Super-Soldier it is, complete with the return of the dullest Captain America logo font ever, an ode to washing-up liquid if ever I saw one. Still, along with the shield he no longer uses, it’s a nice wink to Steve’s former status as the Living Legend of World War Two. According to the title page of this debut issue he’s now ‘America’s top law-enforcement officer and commander of the Mighty Avengers’. So does he sit behind a desk on a flying aircraft carrier, ordering Wolverine to bring him soda pop? Does he heck as like, he’s straight into the made-up land of Madripoor (the country that’s not Genosha … beats me which is which) after a tip-off from Britain’s own spymaster, Pete Wisdom, presumably on a jolly to the US from dear old Blighty. It seems the grandson of the man who invented the super-soldier serum may be up to no good. You might expect ‘America’s top etc’ use his pull to set up a meeting with pharmaceuticals CEO Jacob Erskine to ask what’s up? Nope, not when there’s fun to be had sneaking into a hotel, crashing a party, looking suave in a tux and beating up hired help.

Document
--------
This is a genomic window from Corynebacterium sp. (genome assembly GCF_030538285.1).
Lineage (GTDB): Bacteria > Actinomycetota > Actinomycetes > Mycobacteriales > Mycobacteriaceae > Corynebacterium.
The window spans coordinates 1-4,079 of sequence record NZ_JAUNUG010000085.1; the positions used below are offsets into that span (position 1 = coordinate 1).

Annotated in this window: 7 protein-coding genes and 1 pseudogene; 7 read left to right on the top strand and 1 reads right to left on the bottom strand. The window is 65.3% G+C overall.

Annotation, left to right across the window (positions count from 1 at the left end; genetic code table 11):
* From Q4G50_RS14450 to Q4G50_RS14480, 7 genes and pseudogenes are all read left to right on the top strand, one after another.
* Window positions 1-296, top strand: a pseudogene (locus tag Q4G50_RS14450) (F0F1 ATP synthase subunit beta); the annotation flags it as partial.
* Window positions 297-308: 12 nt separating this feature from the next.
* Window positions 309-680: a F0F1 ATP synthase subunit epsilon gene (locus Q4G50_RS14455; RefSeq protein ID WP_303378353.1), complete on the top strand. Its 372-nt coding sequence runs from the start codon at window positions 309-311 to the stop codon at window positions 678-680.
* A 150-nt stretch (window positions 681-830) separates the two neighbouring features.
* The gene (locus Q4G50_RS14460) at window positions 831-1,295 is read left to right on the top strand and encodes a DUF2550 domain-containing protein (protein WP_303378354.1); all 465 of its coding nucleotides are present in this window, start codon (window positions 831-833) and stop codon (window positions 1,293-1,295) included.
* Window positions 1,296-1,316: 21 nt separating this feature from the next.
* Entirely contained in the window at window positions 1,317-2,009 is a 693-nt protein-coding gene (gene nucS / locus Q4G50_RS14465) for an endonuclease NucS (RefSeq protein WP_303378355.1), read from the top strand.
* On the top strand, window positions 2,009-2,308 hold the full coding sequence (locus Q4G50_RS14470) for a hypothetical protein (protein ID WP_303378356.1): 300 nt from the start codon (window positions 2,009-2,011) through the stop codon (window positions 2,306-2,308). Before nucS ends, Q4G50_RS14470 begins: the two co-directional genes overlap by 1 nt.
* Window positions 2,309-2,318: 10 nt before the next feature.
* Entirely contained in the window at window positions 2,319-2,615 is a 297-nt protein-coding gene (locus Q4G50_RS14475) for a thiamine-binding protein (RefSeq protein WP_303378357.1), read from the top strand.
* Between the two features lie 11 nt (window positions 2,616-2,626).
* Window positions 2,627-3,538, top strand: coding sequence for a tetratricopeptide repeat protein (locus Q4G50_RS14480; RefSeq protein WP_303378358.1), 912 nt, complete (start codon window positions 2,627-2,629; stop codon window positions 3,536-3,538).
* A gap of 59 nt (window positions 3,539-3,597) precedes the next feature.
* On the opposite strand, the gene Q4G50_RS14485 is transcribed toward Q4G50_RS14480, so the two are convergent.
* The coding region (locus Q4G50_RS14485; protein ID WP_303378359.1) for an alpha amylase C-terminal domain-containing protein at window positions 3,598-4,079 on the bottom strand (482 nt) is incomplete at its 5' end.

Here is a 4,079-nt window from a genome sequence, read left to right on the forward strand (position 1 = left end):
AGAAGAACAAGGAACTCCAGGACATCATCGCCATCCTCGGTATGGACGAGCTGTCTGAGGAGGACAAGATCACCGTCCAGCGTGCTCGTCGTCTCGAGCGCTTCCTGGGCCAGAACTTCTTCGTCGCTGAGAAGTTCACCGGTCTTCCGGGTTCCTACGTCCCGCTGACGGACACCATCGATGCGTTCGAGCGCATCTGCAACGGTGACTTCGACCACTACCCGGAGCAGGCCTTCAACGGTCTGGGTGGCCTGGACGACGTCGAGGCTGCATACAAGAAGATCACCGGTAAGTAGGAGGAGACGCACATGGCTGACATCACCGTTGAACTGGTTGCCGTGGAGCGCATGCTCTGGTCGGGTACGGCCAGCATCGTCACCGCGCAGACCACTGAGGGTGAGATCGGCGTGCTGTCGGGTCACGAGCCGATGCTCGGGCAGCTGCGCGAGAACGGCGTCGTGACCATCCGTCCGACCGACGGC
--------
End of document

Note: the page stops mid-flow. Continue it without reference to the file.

And there’ll be no complaints from me. Heck, this is the one, true Captain America, of course he’s not going to enter by the front door when he can have some fun playing superspy. This strip, with story by Ed Brubaker and art by Dale Eaglesham, is fun from beginning to end. There’s no dwelling on Cap’s ridiculous recent history, Brubaker introduces his characters, winds them up and lets them run free. There’s an interesting mystery or two set up, and so long as the storyline doesn’t go on too long (four issues is about my limit), I’m there.
I’m sorry Eaglesham’s run on Fantastic Four has ended so soon, but having him here is some consolation – he captures a classically handsome, heroic Steve … it’s no wonder he’s tossed any mask aside. And the fight scenes are full of pop, with Steve showing some sound moves. Mind, the artist’s pre-serum Steve – along with his fellow super-soldier wannabes – are far too spindly, looking less like skinny guys than malnourished POWs
The But. This comic is $3.99 but instead of several extra pages, as DC gives us, we’re stuck with a reprint of Cap’s origin. It’s Simon and Kirby goodness, right enough, but who hasn’t seen this a dozen times? We’re even reminded of the origin in the main story. If reprints are going to be a regular thing, it’s trade-waiting for me.
The cover’s a bit odd, with the Super Soldier costume scaley a la the Forties Captain America suit shown in sepia behind Carlos Pacheco and Tim Townsend’s oddly top-heavy Steve. And the flashback-style colouring by Frank D’armata is drab. This is not a cover that stands up off the comic shop shelves and salutes.
All in all, though, a good start. I still don’t know the in-story reason for Bucky remaining Cap and the real Cap becoming Nick Fury, but until everyone returns to their regular roles, this will do nicely.